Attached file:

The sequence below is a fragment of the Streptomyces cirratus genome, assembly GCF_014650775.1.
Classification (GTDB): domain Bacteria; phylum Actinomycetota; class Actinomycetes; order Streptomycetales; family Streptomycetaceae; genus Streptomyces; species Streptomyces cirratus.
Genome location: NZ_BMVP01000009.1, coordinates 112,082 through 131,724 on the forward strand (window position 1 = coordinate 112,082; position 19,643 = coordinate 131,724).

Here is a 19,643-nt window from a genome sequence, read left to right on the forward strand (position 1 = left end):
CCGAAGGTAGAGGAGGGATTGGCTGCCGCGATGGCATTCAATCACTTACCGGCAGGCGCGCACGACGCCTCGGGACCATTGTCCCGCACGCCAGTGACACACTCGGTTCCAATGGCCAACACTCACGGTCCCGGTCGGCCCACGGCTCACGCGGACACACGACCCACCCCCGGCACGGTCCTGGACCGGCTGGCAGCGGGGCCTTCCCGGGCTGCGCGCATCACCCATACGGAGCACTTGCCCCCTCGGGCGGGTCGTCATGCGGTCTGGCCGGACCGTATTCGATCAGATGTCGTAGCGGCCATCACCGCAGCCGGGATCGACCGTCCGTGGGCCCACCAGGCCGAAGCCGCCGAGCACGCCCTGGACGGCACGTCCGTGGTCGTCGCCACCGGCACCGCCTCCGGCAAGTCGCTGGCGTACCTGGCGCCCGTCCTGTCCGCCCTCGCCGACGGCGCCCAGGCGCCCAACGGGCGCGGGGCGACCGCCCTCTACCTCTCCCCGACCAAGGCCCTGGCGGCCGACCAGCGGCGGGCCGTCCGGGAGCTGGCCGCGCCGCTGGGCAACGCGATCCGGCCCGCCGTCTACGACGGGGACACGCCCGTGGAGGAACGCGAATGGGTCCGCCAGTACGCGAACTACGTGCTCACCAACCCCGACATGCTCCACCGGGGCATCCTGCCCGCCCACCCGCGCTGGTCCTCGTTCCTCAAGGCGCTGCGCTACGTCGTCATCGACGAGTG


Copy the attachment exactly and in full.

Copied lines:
The sequence below is a fragment of the Streptomyces cirratus genome, assembly GCF_014650775.1.
Classification (GTDB): domain Bacteria; phylum Actinomycetota; class Actinomycetes; order Streptomycetales; family Streptomycetaceae; genus Streptomyces; species Streptomyces cirratus.
Genome location: NZ_BMVP01000009.1, coordinates 112,082 through 131,724 on the forward strand (window position 1 = coordinate 112,082; position 19,643 = coordinate 131,724).

Here is a 19,643-nt window from a genome sequence, read left to right on the forward strand (position 1 = left end):
CCGAAGGTAGAGGAGGGATTGGCTGCCGCGATGGCATTCAATCACTTACCGGCAGGCGCGCACGACGCCTCGGGACCATTGTCCCGCACGCCAGTGACACACTCGGTTCCAATGGCCAACACTCACGGTCCCGGTCGGCCCACGGCTCACGCGGACACACGACCCACCCCCGGCACGGTCCTGGACCGGCTGGCAGCGGGGCCTTCCCGGGCTGCGCGCATCACCCATACGGAGCACTTGCCCCCTCGGGCGGGTCGTCATGCGGTCTGGCCGGACCGTATTCGATCAGATGTCGTAGCGGCCATCACCGCAGCCGGGATCGACCGTCCGTGGGCCCACCAGGCCGAAGCCGCCGAGCACGCCCTGGACGGCACGTCCGTGGTCGTCGCCACCGGCACCGCCTCCGGCAAGTCGCTGGCGTACCTGGCGCCCGTCCTGTCCGCCCTCGCCGACGGCGCCCAGGCGCCCAACGGGCGCGGGGCGACCGCCCTCTACCTCTCCCCGACCAAGGCCCTGGCGGCCGACCAGCGGCGGGCCGTCCGGGAGCTGGCCGCGCCGCTGGGCAACGCGATCCGGCCCGCCGTCTACGACGGGGACACGCCCGTGGAGGAACGCGAATGGGTCCGCCAGTACGCGAACTACGTGCTCACCAACCCCGACATGCTCCACCGGGGCATCCTGCCCGCCCACCCGCGCTGGTCCTCGTTCCTCAAGGCGCTGCGCTACGTCGTCATCGACGAGTG